Total visits in the eat-out or out-of-home (OOH) foodservice market dropped 1% in the first quarter of the year against the same period last year, according to the NPD Group.
The fall, equivalent to 28 million visits, represents a “warning sign” and companies must “be on the alert” for a possible recession.
In the 2007/2008 recession, consumers very quickly changed their consumption behaviour, resulting in a decline of 510 million OOH visits annually by 2010. And the market still hasn’t fully recovered – visits are still 370 million short of 2008.
Eat-out visits began to slow down after the Brexit referendum in June 2016 and from the second half of 2017 the market started to lose visits after four years of growth.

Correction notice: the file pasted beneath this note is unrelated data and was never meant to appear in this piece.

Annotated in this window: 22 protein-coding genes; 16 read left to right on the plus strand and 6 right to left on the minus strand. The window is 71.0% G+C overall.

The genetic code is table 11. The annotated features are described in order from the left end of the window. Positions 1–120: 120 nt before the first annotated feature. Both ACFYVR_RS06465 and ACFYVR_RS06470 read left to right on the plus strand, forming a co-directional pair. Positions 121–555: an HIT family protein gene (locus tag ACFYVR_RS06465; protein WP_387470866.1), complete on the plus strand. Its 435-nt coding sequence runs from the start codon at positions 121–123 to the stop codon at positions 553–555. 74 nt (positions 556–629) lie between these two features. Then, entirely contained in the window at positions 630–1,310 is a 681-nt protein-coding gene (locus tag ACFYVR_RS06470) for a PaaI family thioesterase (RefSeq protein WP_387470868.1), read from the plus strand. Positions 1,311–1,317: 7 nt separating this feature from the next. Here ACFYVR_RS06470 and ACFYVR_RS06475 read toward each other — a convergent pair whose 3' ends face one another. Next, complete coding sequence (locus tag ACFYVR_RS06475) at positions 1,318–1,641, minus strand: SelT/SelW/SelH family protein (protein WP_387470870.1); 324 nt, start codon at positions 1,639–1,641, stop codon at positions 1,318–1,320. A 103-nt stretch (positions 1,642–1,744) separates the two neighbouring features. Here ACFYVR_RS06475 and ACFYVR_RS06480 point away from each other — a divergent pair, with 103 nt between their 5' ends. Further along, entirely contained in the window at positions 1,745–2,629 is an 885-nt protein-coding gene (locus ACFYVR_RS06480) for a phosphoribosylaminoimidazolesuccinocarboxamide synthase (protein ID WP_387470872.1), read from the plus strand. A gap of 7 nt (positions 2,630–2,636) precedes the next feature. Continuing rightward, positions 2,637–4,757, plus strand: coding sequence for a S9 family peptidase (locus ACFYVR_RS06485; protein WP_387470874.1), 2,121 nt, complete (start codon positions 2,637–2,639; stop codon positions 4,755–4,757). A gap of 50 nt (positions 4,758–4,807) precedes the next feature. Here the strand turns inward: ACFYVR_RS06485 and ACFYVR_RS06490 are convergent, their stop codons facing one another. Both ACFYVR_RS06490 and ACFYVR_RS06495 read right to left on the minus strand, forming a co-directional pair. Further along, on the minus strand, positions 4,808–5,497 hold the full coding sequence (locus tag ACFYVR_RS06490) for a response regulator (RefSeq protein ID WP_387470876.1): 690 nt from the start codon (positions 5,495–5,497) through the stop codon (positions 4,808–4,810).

This trend has accelerated since the start of 2018 and now is the right time to sound a warning, said NPD’s head of foodservice Cyril Lavenant. Indeed, dinner has been in decline for years, but now lunch and breakfast visits are falling too.
“Although it is too soon to say whether we are currently in recession or not, there are clear warning signs,” Lavenant explained.
Any sustained downturn would be more difficult to overcome, he added, given that casual dining is facing pressure from quick-service brands with new food choices and newly refurbished modern outlets.
Consumers also have a bigger choice than ever of operators offering healthier and lighter eating, he explained. This makes it “likely that any new recession in foodservice will be harder to fight because the landscape is already intensely competitive”.